4. Ok, friends, I apologize if this has already been discussed before. I searched for a post about it and couldn't find one, so I figured I'd open the discussion if it doesn't already exist. I've been noticing what I feel to be a quiet trend going on in the Cosmere - Silver. I would like your opinions on what this could mean or if i'm just plain crazy. Silver is not always in a meaningful spot within the Cosmere (clothing, decor, etc)... but when it does appear in a meaningful role, it seems to work the same way throughout the Cosmere. Considering how often Silver makes an appearance, it seems apparent that the metal is present on all of the cosmere worlds... some of those worlds seem to have discovered its very special uses and effects. Just to name a few key examples of silver making notable appearances within the Cosmere: Nalthis - Nightblood's sheath. To contain Nightblood's immense powers and abilities, he is kept within a silver sheath. When Nightblood is even slightly released from this sheath, his power is also released and he influences his surroundings. Like taking the cap off of something that kept him "bottled" up. Threnody - Silence Montane's dagger. Silver (weapons/dust) is the only thing on Threnody known to touch/harm/ward against shades... hence Silence's silver dagger. Silver can even heal a whither wound that has recently been caused by a shade. Silver on Threnody is widely known and coveted because of its effectiveness against shades. This is important because shades are, presumably, connected to/from/part of the spiritual realm. And yet silver is the one known defense that can touch/fight/resist them without ill effect. Scadrial - Electrum. I've always wondered why silver itself wasn't technically an allomantic metal... it seems like it should be. It does, however, show up in the Silver+Gold alloy known as Electrum. As near as I can tell, Electrum is the only metal of the 16 metals that is powerful enough to neutralize a God Metal (Atium) in another allomancer. "Thank you, Silver... because without you, Gold alone would only let me see my possible past self. With you, however, I can see all of my future selves - disabling Atium's advantage for its user. Whew!" Silver saves the day again! Roshar - Shardplate, shardblades, (and half-shards?). The shardplate(s) and shardblades of Roshar are repeatedly referred to as silver. Let's start with a few quotes. WoK Prologue mentioned Szeth's honorblade: "Szeth turned and continued on his way, slippered feet falling on the soft red rug. The Shardblade, as always, glistened silver and clean." ... and before that, the WoK Prelude mentioned shardplate itself: "Juxtaposed between them were others in gleaming plate armor. One group walked past, four men in their ragged tanned skins or shoddy leather joining a powerful figure in beautiful silver plate, amazingly intricate. Such a contrast." Along with many MANY other examples and quotes throughout WoK and WoR that (other than paint and ornamentation) repeatedly refer to Shardplate and shardblades as silver or "silvery metal." Crazy questions: In keeping with this silver theory here, is this what spren become when they transform into shardblades?...do they imitate/become silver? Could this be why shardblades can block/hit other shardblades and yet cut through everything else as if it wasn't even there? When the Vedens manufactured "half-shards," were they made of silver? Shallan encountered a keyhole at the Oathgate (at the end of WoR) that was "made of the same stuff" as a shardblade, as she put it. It doesn't seem implied that a spren had transformed into said keyhole... but rather unlike shardblades, no spren was involved. I theorize that no spren is necessary for this "stuff" (silver?) to exist in the physical realm. Therefore, the keyhole could possibly be made of simple silver. It's possible that the Vedens have managed to create their half-shards simply by discovering the proper metal to use when forging them. 1.) Have some Veden smiths forge shields of silver. 2.) Power the shield with infused gemstones (just like shardplate). 3.) and VIOLA! ...Half-Shard? ... Crazy crazy questions bouncing around my head. At any rate, one thing that seems certain to me is that silver is very special within the cosmere. It's possible that its effects and influence span across all three realms at once! I'm not saying that everything described as "silver" or "silvery" has some profound meaning behind it... but there might just be a bit of a cosmere-sized trend here. To me, if there really is a trend, it seems that silver can "counter" powers within the cosmere. Like shielding nightblood, touching/harming shades, mixing with gold to allow an allomancer to negate the effects of atium, stopping/blocking a shardblade's attack, etc... If anyone in the Cosmere knows what's going on, it's Hoid... and even he keeps a silver sword handy. "Wit picked his way through the groups of attendants, holding a cup of wine in one hand, silver sword belted at his side." "Wit sat on a raised stool at the end of the bridge leading onto the island. Wit actually dressed as a lighteyes should—he wore a stiff black uniform, silver sword at his waist." Seems like Hoid knows something about the benefits and usefulness of silver that we don't. Can you guys think of anymore examples? ...or am I crazy? What does silver mean to the Cosmere?
  5. We need to talk about the silver plating on Vin's earring! Somewhere between the moment Vin's mother drove this little bronze spike through Vin's sister into Vin's ear, and the moment we first see Vin in Book 1, this bronze earring became plated in "silver" (which must negate its Hemalurgic effects for reasons I'll explain) and then locked away inside of a box. Even ignoring the larger implications of Silver throughout the Cosmere, and isolating our attention only at Scadrial's magic system... We know that silver on Scadrial has no known Allomantic, Feruchemical, or (most importantly) Hemalurgic properties at all. If the earring were silver-plated before spiking through Vin's sister, then that silver would have nullified the spike's ability to behave as a hemalurgic spike and accept a hemalurgic charge. In contrast, if the earring was silver-plated after receiving a hemalurgic charge, then the silver would have blocked the earring's effects on the wearer (much like Nightblood's sheath blocks his power). If this bronze earring was plated in silver, then it's logical to infer that even if Vin wore it like that (fully silver-plated), then Ruin wouldn't have been able to reach her, nor would she have been able to tap into the extra seeker properties with which the spike was charged. Interestingly enough, that silver plating was notably wearing away throughout Vin's story. From Well of Ascension - Chapter 33: "Vin stood quietly. Absently, she pulled out her bronze earring—her mother’s earring—and worked it between her fingers, watching it reflect light. It had once been gilded with silver, but that had worn off in most places." From Hero of Ages – Chapter 54: "Silver. Useless, unburnable silver. Like lead, it was one of the metals that provided no Allomantic powers at all. “An unpopular metal indeed . . .” Yomen said, nodding to the side. A servant approached Vin, bearing something on a small platter. Her mother’s earring. It was a dull thing, Allomantically, made of bronze with some silver plating. Much of the silver had worn off years ago, and the brownish bronze showed through, making the earring look to be the cheap bauble it was. “Which is why,” Yomen continued, “I am so curious as to why you would bother with an ornament such as this. I have had it tested. Silver on the outside, bronze on the inside. Why those metals?" I figure that neither Reen nor Vin could've done this silver-plating to the bronze earring. They wouldn't have been concerned in the least with having it silver-plated while they were poor and had a hard enough time staying [relatively] safe and fed. I think someone who was cosmere-aware or, at the very least, was "Ruin-aware" was responsible for having the earring silver plated. I doubt Hoid would have done this, as well. My imagination says that he would have sooner destroyed or stolen the earring if he really wanted to interfere with Ruin's plans. Hoid wouldn't have preserved the earring so carefully. The fact that the earring was neutralized/silver-plated rather than destroyed... and the fact that it was placed in a box and that box was kept rather than disposed of... well, I would guess Preservation was behind this silver-plating. I think he did what he could to influence people and events around Vin to protect her while keeping in line with his own will to 'preserve' above all else. From Hero of Ages – Sazed's final Epigraph (just before the epilogue): "Vin was special. Preservation chose her from a very young age, as I have mentioned. I believe that he was grooming her to take his power... I believe that she must have drawn some of the mist into her when she was still a child, in those brief times when she wasn’t wearing the earring. Preservation had mostly gotten her to stop wearing it by the time Kelsier recruited her, though she put it back in for a moment before joining the crew. Then, she’d left it there at his suggestion." If the earring had been placed while Vin was an infant and left in her ear, then it's a safe assumption that Ruin would have had her entire lifetime to work his influence... if, of course, it hadn't been for the presumed efforts of Preservation to buy her as much time as he could. I asked Brandon Sanderson "Who was responsible for getting Vin's bronze earring plated in 'silver'?" and apparently that question was good enough to award me an RAFO card. :-) I will be framing it. Don't judge me. Who plated Vin's bronze earring in "silver"? When did they do it? Why? Is the plating on Vin's earring really silver (or just perceived to be Silver by the Scadrians)? ...is it the same metal as Nightblood's sheath? It seems to me that the silver plating on Vin's earring and Nightblood's famous "silver sheath" were essentially there to perform the same job. What do you think?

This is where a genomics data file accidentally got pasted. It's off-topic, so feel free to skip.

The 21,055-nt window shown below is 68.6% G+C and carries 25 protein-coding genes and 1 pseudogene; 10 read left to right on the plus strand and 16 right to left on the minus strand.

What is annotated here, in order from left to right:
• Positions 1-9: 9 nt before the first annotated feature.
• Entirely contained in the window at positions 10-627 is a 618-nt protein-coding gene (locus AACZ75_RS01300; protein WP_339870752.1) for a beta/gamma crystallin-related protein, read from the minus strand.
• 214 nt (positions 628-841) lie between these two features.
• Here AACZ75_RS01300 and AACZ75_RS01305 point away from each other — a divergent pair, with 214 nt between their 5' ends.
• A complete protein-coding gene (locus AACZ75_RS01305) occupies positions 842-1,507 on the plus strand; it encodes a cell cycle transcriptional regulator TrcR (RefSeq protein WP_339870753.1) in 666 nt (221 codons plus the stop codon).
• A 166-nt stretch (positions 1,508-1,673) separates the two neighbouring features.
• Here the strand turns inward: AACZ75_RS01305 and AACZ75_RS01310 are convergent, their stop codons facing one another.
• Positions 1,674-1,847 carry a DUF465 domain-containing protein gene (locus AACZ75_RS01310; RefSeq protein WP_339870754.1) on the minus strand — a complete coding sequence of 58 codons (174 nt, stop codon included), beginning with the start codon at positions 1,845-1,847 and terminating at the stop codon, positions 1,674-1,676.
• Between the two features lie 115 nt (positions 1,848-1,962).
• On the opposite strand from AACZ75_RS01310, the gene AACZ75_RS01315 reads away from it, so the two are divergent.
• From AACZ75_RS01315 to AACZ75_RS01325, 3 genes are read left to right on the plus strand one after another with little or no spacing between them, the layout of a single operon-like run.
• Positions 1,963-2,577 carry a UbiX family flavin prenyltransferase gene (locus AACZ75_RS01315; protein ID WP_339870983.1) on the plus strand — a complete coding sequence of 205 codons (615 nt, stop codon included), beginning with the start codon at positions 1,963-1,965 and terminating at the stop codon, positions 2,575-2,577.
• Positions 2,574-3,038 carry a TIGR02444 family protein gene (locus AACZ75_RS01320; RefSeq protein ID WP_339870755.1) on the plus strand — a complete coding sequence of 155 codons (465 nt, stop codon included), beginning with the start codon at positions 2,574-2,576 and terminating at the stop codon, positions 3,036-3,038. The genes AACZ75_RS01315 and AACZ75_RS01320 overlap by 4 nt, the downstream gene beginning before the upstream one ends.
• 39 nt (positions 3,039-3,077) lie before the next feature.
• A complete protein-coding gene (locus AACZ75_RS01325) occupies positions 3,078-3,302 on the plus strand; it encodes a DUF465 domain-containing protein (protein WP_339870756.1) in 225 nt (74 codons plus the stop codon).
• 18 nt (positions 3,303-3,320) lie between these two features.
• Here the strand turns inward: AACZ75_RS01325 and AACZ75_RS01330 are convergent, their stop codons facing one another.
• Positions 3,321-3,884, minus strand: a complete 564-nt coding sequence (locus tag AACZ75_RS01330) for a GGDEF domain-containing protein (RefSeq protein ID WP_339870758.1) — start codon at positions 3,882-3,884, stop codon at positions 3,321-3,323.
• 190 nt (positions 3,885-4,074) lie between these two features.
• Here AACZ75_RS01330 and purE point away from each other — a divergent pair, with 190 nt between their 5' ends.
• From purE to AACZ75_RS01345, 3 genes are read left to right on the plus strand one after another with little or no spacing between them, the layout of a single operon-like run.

6. So I received my beautiful slipcased copies of Shadows of SIlence in the Forest of Hell and Perfect State today, and there was a preface in SoS that wasn't included in the previous versions of the story - I have typed it below for you, word for word, as I think it provides some interesting insight into Threnody... "When George R.R Martin approached me to ask if I'd be willing to contribute a story to Dangerous Women, I was ecstatic. George is known best for his Westeros books, but he is also an excellent author, having put together many anthologies. His recent themed anthologies with Gardner Dozois ave become something of a "Who's Who" in the fantasy and science fiction world. It was a real honor to be invited/ After he told me the theme was "dangerous women", I at first thought of Perfect State, the other novella in this collection. I had a very rough draft of that done, but hadn't submitted it anywhere for publication I sent that to George and Gardner, and they felt it wasn't on theme enough, and asked if I had anything else. I didnt, not yet, but something had happened recently that had planted a seed in my mind. I had been involved in some genealogy work, and had run across the name of a Puritan woman called Silence. That intrigued me. Who would name their daughter Silence, and for what reason? Charity I can get. Faith makes total sense. But Silence? Perhaps she was late int he birth order, and her parents were really hoping to sleep through the nights this time. Either way, the name stuck with me. I'd had the idea for Threnody, the Cosmere world when a group of pilgrimesque people fled the Old World because it was overrun by a terrible evil long ago. It was actually a very early Cosmere world, developed around 1999 or 2000. (Though the name didn't get assigned to it until Isaac gave a suggestion upon reading this novella.) Having an intriguing Puritan name and a world that took inspiration from early American history seemed a ready-made match, but I had to ask myself, how was Silence going to be dangerous? I was worried that the anthology was going to be stuffed full of women either in the "femme fatale" vein or the "I wear black leather and kick demon butt" vein. I've often felt that we, in fantasy, sometimes do a poor job of representing people (both male and female) who are powerful and capable in ways other than their ability to stand in a fight. Yes, giving a woman a sword is one way to make her dangerous, but I resist making every powerful woman into one who has become so by forcing her way into a traditionally male-dominated realm of face-to-face combat. The world was mostly formed in my head, though over the years I'd added the diea of the shades for various reasons. One was to show off a few hints regarding the Cosmere afterlife, and another came during my initial research for the Stormlight Archive, where I read a lot about classical Hebrew life and philosophy. The original idea for Threnody was to make a system of magical rules with their roots int he Law of Moses and Jewish tradition. (Not mixing blood with milk, not kindling flames after nightfall on the Sabbath etc.) Many of these rules transformed over the years, leaving their roots behind in the same way that the Stormlight magic system left behind its roots in the fundamental forces of physics. But you can see those hints still having an influence on the tone and setting of this story. This intersection of these ideas developed into this story, one that soon became one of my favorite Cosmere tales. I hope you enjoy it! (And no, for those searching, Hoid does not make an appearance. Unfortunately, he needed to be somewhere else in the timeline at this point.)